Darkness falls and I convince myself to ride as much as possible. As I catch up to Andy, I enjoy the huge pool of light generated by his musher’s headlamp.
After several hours of up and down in the dark, I come down a hill and see a frozen wolf that someone has propped up on the side of the trail. I have no idea why I didn’t think it was alive but for whatever reason, my brain simply tells me “there’s a frozen wolf.” It has been artfully placed so that the head of the wolf and the front of the body protrude into the trail. I had been hoping to see a wolf, I guess I should have specified alive.
After such a frustrating day, it is in a weak-willed state that I arrive at Buffalo Camp. I had intended to ride straight through to Nikolai, but when Andy and I are offered space on the spruce bough covered floor of John and Marty’s (Buffalo camp owners) tent for the night, I cannot refuse. I sleep very well, the smell of spruce lifting my spirits for the following day. Even the shooting pains in my arms are not enough to make me sleep poorly.
John wakes me just before sunrise. I have to get up so that I am out of the way of the cooks and the hunting guests. I get up and take Marty up on her offer of breakfast. I notice that I am not the only one adding butter to my oatmeal. Some of the family who are here as hunting guides apparently need lots of energy too. Marty gives me a chocolate muffin on my way out of the camp – fantastic generosity.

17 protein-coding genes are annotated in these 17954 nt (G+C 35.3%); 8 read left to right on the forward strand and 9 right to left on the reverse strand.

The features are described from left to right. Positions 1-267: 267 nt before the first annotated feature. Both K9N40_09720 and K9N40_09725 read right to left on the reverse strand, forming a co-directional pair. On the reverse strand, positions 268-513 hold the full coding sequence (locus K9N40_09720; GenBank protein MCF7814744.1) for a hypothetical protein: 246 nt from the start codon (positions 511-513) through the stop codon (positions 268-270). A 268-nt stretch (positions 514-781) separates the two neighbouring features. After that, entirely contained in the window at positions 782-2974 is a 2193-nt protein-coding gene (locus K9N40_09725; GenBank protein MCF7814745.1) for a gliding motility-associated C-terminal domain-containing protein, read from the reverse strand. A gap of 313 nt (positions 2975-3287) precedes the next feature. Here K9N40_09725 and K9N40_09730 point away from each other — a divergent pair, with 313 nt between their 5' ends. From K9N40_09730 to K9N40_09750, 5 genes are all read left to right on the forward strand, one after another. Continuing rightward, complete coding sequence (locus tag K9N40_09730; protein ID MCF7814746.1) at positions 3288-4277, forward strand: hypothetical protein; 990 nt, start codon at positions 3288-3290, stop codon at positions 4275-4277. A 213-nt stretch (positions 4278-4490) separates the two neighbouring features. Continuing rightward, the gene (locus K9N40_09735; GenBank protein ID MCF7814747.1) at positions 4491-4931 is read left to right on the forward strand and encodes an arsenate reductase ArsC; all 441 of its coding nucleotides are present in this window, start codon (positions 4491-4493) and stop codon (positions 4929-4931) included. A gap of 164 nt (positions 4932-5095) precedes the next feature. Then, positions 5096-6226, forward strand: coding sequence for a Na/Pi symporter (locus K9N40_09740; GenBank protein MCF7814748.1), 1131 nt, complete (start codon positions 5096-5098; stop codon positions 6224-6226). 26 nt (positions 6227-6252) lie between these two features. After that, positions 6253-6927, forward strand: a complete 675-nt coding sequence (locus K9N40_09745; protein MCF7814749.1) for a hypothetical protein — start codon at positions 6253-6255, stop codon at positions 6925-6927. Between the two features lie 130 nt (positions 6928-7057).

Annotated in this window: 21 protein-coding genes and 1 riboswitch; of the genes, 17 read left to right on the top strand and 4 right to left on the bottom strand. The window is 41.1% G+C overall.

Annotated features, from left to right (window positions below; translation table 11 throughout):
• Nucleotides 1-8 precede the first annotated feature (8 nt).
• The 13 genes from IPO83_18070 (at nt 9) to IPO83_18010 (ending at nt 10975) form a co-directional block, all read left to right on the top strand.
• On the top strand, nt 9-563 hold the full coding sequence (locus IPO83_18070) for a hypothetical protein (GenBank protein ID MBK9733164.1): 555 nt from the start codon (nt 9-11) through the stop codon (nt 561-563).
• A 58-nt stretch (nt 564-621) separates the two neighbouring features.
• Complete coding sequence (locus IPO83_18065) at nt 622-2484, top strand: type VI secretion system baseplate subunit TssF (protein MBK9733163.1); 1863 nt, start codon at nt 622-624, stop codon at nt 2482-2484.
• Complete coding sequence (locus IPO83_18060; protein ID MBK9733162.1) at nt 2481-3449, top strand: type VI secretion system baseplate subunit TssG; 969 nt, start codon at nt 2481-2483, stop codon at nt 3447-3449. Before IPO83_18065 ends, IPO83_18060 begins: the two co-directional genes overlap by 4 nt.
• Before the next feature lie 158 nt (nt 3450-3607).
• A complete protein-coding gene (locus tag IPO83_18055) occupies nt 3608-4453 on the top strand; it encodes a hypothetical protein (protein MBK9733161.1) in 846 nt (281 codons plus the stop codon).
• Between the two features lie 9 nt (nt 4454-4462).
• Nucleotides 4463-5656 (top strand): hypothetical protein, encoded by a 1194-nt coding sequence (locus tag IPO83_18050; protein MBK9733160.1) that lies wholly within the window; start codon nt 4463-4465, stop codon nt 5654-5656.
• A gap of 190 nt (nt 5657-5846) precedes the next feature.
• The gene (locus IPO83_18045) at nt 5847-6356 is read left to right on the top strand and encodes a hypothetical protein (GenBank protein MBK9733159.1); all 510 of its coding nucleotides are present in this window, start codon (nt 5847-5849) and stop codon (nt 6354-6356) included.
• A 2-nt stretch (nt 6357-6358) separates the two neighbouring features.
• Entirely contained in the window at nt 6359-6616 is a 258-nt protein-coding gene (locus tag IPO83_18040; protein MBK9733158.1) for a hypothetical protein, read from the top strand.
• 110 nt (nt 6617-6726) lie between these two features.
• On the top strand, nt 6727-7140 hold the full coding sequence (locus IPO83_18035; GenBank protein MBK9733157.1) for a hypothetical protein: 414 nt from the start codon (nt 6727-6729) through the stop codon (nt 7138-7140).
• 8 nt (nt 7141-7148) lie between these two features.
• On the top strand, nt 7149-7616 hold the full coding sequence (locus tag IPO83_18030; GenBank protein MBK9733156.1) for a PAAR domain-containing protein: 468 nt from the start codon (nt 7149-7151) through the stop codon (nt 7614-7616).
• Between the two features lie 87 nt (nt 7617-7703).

The buffalo camp marks the beginning of the last big hill in the Farewell Burn. I push my way to the top and begin riding. My saddle sores have become tremendously painful so I alternate a lot between riding and pushing through the sparse scenery of the burn. I try to lower my seat to reduce the rubbing on my sores but this only makes my knees hurt more. It also makes me realize that my seat post is bent. I have read stories of other racers who have broken seat posts from the extra weight of the seat post rack as well as the strain placed on the seatpost by a rider traveling the near constant snowmobile moguls. I resolve to be very gentle on my seatpost until the end of the race.
The last part of the Farewell burn is mostly rolling hills. The straight trail and the lack of obstacles mean that the moguls are kept to a minimum. Some years the Burn is completely devoid of snow cover but this year it is covered to a substantial depth. I see a huge number of body shaped indentations in the snow and I am glad to note that I am not the only one falling off my bike from time to time.